On men too, even on the whole world, has God inflicted vengeance on account of sin. Scarcely had the world existed fifteen hundred years, before wickedness abounded in it to such a degree, that “God repented that he had made man.” On this account, he determined to destroy the world: and for that purpose he sent a deluge, which soon covered the face of the whole world, and overwhelmed every living thing, with the exception of those which, with Noah and his family, were assembled in the ark.

Another instance of God’s displeasure against sin has been manifested in the destruction of Sodom and the cities of the plain. Grievous beyond measure, and beyond sufferance, was the iniquity of those cities. Yet, if only ten righteous persons had been found in them, God would have spared the whole for their sake. But their being one only, he rained down fire and brimstone upon them from heaven, and reduced them all to ashes, making them a terrible example to the whole world, of the vengeance that should overtake all who should thereafter live ungodly.]

From these instances it is undeniably clear, that he both can, and will, inflict judgments on sin and sinners—
[Here are facts; facts, which cannot be denied; facts, which bear upon them the stamp and character of divine agency; facts, which speak so loudly, that we cannot shut our ears against them.

There are doubts on the minds of men: ‘Can God, or will he, execute his threatenings, when, if he should proceed according to his word, so many will be destroyed? Shall the great and noble be of no more account in his eyes than the meanest of mankind? or, if some notice shall be taken of sin, shall it be so severe as we are taught to expect?’ Look, brethren, into the divine records, and all these doubts shall vanish in an instant. Angels confessedly are a far more exalted race of beings than men: yet not even angels were spared, when once they had sinned against their God; but were cast headlong from heaven into the bottomless abyss of hell. But will God proceed against so many? Look to the old world, where not a human being, except Noah and his family, was saved. But shall it indeed be so terrible? Look at the cities of the plain, and see what terrible destruction was brought on them: and bear in mind, that these very judgments were intended “for an example unto them that should thereafter live ungodly.” Look, I say, at these things; and then doubt whether that judgment which is threatened shall be executed; “God will rain down upon the wicked snares, fire and brimstone, storm and tempest; this shall be their portion to drink [Note: Psalms 11:6.].” If, after seeing such proofs of the Divine veracity, we will not believe, we shall be constrained to believe when our own bitter experience shall leave no room for a possibility of doubt. The judgments may be delayed, even as the deluge was: but at the appointed season the vengeance shall come, and shall not tarry.]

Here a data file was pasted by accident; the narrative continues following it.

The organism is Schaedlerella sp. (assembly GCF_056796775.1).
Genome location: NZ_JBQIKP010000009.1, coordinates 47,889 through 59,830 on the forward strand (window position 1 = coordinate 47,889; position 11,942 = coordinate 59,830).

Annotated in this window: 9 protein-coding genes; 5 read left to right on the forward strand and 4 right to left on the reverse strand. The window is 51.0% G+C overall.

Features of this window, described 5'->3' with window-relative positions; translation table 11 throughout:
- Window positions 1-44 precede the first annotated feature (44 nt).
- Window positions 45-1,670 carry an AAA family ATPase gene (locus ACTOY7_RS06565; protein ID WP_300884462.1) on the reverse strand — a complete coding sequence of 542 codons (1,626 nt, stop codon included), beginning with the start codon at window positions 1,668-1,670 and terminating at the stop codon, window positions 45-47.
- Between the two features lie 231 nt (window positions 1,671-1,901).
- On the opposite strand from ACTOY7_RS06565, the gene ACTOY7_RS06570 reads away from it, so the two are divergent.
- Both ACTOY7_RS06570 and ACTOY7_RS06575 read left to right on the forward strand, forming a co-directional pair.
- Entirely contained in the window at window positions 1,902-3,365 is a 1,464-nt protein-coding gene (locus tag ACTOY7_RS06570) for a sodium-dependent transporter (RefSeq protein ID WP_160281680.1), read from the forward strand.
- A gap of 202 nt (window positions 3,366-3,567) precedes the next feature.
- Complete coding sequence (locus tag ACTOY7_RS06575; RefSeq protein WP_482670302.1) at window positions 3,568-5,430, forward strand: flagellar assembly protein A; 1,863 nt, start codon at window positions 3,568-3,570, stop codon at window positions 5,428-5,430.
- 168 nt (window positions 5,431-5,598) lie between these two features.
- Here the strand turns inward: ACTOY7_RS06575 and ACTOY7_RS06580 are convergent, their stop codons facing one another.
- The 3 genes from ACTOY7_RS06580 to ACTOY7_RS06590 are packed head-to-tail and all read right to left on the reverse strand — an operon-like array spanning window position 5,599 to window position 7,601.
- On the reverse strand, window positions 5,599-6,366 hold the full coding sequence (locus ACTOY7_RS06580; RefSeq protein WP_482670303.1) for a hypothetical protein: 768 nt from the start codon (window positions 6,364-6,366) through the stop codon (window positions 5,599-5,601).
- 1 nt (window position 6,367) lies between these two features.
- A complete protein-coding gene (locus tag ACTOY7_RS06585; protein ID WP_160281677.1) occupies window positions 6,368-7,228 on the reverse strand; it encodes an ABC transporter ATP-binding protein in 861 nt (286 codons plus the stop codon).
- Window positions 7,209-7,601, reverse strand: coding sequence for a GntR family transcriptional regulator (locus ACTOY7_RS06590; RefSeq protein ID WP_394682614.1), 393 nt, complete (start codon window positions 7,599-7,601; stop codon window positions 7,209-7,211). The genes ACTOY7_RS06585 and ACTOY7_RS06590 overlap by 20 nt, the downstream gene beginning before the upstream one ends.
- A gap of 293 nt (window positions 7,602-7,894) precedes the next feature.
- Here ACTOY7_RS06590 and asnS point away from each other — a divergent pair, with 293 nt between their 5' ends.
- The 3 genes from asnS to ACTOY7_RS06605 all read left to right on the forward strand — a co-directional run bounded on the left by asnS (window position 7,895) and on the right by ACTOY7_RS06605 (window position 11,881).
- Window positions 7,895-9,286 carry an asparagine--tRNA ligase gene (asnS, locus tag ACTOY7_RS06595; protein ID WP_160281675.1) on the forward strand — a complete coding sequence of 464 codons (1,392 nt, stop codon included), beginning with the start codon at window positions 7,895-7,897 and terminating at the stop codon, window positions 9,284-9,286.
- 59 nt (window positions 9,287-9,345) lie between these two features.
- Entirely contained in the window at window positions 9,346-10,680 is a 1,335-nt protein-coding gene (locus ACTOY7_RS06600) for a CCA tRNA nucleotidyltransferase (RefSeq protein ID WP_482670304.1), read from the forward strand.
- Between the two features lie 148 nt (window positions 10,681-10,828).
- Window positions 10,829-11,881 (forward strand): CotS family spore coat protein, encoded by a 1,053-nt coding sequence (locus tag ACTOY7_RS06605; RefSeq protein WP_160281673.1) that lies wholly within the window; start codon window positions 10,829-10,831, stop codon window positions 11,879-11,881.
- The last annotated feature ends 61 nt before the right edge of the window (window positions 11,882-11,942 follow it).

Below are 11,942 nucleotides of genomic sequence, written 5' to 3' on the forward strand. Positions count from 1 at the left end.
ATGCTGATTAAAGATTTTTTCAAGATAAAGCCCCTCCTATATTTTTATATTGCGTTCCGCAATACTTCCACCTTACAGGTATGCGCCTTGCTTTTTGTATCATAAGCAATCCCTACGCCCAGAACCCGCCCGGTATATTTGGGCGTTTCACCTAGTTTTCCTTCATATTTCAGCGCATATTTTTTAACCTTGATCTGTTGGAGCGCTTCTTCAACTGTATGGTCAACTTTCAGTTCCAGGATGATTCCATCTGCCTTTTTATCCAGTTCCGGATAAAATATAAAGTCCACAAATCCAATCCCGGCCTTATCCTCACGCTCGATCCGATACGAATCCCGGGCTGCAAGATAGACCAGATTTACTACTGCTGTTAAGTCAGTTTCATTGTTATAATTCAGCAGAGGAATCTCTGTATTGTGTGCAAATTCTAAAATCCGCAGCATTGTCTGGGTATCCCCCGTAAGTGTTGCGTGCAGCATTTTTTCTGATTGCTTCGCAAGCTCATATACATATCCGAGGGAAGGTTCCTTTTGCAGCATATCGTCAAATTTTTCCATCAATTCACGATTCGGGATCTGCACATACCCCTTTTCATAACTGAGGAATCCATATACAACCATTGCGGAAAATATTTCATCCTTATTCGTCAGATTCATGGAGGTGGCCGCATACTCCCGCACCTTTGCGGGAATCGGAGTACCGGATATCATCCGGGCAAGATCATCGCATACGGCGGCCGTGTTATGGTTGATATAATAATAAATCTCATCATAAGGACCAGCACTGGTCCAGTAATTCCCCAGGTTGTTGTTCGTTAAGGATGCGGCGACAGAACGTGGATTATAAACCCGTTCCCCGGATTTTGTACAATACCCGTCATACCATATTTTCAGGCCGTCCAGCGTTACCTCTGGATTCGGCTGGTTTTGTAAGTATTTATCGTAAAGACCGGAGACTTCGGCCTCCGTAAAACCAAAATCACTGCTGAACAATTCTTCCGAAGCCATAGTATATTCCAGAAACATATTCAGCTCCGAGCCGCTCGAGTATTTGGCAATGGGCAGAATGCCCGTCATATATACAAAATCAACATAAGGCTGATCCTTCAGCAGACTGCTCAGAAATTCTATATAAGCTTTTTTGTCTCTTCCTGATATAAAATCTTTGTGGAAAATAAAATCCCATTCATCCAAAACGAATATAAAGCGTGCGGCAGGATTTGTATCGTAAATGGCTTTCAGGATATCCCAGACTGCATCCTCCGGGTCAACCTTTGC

But from the forementioned dispensations we are taught, that,


He knows also how to deliver and to save his tempted people—

Wonderfully did God interpose in behalf of Noah and of Lot—
[Noah was a righteous man, and “a preacher of righteousness” to others. For the space of one hundred and twenty years he ceased not to warn and to exhort the world around him: but in all that time we read not of one whom he was the means of converting unto God. He however maintained his steadfastness amidst all the aboundings of iniquity: and God instructed him how to build an ark, for the saving of himself and his household. Of his family there were seven given to him; and he was “the eighth;” not the eighth lineal descendant from Adam; (for he was the tenth;) but one of eight, or the eighth of those who were saved in the ark. Besides him and those embarked in the same vessel with him, not a creature upon earth was saved: but he was brought forth to the new world in perfect safety.